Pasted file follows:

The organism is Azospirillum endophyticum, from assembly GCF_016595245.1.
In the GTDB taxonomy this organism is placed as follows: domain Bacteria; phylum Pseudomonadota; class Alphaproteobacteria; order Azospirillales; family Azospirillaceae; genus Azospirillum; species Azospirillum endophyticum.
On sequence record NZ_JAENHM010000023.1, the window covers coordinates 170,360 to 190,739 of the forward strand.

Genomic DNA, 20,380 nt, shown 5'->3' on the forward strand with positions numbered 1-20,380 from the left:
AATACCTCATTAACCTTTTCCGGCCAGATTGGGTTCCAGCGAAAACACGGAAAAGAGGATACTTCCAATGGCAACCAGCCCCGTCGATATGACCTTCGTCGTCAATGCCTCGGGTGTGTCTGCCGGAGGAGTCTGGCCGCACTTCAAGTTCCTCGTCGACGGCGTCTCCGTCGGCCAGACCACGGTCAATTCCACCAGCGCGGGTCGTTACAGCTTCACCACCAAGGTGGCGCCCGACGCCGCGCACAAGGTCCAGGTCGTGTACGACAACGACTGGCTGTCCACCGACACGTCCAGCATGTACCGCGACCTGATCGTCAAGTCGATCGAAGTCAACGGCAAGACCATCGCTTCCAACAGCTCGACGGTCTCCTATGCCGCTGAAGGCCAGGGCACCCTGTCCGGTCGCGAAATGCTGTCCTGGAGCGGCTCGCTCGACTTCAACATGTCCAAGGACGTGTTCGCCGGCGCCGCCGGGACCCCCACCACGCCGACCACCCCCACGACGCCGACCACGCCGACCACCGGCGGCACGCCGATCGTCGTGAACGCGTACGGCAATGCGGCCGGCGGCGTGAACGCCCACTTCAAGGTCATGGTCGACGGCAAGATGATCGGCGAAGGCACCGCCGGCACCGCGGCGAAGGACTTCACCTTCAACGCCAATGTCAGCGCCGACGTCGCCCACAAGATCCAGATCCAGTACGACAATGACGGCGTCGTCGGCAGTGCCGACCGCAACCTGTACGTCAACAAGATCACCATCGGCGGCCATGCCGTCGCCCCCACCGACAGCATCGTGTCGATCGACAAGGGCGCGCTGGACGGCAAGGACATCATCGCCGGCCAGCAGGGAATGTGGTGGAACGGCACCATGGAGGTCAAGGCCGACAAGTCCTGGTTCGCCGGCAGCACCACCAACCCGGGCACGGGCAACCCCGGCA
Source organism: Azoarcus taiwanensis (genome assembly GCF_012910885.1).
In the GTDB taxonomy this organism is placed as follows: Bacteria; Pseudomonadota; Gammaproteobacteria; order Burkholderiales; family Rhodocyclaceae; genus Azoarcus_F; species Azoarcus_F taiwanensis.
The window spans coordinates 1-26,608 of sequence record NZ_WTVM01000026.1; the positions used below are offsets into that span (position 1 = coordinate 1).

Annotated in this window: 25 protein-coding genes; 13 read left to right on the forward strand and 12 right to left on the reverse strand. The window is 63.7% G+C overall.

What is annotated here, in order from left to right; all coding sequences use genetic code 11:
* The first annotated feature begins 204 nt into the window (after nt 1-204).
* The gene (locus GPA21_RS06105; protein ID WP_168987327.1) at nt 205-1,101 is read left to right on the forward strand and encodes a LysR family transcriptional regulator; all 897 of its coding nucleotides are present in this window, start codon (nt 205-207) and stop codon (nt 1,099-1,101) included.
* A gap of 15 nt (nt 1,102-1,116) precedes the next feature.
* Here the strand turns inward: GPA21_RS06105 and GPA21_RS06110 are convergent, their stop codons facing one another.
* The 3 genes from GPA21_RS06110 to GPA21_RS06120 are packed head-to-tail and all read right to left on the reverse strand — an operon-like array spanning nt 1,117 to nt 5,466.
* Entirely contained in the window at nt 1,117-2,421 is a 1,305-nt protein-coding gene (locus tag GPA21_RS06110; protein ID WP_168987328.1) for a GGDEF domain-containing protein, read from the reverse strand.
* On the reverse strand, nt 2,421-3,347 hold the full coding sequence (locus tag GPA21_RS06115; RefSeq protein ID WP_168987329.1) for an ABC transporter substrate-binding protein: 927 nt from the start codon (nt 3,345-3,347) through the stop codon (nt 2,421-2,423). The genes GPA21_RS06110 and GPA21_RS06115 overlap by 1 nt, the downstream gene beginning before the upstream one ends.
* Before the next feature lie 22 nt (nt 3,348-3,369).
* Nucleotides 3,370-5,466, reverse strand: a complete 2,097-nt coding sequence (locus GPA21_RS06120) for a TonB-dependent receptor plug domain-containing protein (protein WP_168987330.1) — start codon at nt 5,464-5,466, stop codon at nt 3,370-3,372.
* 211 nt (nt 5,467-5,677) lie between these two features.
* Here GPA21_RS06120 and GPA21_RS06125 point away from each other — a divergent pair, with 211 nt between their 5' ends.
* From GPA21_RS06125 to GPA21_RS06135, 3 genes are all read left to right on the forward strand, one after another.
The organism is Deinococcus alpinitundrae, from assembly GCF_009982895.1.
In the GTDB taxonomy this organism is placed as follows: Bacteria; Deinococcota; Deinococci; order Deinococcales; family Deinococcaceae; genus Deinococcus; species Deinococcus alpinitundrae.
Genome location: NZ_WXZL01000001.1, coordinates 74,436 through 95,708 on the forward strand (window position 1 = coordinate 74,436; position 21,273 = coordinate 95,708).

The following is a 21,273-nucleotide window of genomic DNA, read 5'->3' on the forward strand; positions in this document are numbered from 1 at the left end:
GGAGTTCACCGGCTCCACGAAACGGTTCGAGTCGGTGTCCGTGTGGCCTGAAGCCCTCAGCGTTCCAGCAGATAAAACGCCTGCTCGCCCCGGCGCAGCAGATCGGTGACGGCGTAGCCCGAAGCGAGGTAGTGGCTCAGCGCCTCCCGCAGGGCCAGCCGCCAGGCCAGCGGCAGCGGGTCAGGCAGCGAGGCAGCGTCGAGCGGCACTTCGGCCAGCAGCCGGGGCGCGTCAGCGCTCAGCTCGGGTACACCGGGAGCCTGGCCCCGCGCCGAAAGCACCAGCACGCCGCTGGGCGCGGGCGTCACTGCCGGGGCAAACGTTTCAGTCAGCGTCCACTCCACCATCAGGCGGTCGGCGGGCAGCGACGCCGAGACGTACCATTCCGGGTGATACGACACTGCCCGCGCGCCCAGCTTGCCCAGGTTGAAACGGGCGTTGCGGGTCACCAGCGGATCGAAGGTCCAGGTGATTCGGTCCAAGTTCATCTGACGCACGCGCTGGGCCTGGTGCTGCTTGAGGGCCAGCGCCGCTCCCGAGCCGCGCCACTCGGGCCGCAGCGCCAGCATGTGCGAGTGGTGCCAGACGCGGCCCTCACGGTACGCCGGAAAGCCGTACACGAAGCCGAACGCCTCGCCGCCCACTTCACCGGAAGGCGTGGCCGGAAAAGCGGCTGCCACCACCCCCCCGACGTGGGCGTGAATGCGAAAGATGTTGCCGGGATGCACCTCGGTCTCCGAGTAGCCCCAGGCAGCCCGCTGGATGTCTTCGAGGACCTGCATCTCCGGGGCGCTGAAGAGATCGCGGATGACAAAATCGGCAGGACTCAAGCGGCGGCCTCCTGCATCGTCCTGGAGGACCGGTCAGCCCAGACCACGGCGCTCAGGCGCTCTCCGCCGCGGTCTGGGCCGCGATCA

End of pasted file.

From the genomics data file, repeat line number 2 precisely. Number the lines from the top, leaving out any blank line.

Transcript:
In the GTDB taxonomy this organism is placed as follows: domain Bacteria; phylum Pseudomonadota; class Alphaproteobacteria; order Azospirillales; family Azospirillaceae; genus Azospirillum; species Azospirillum endophyticum.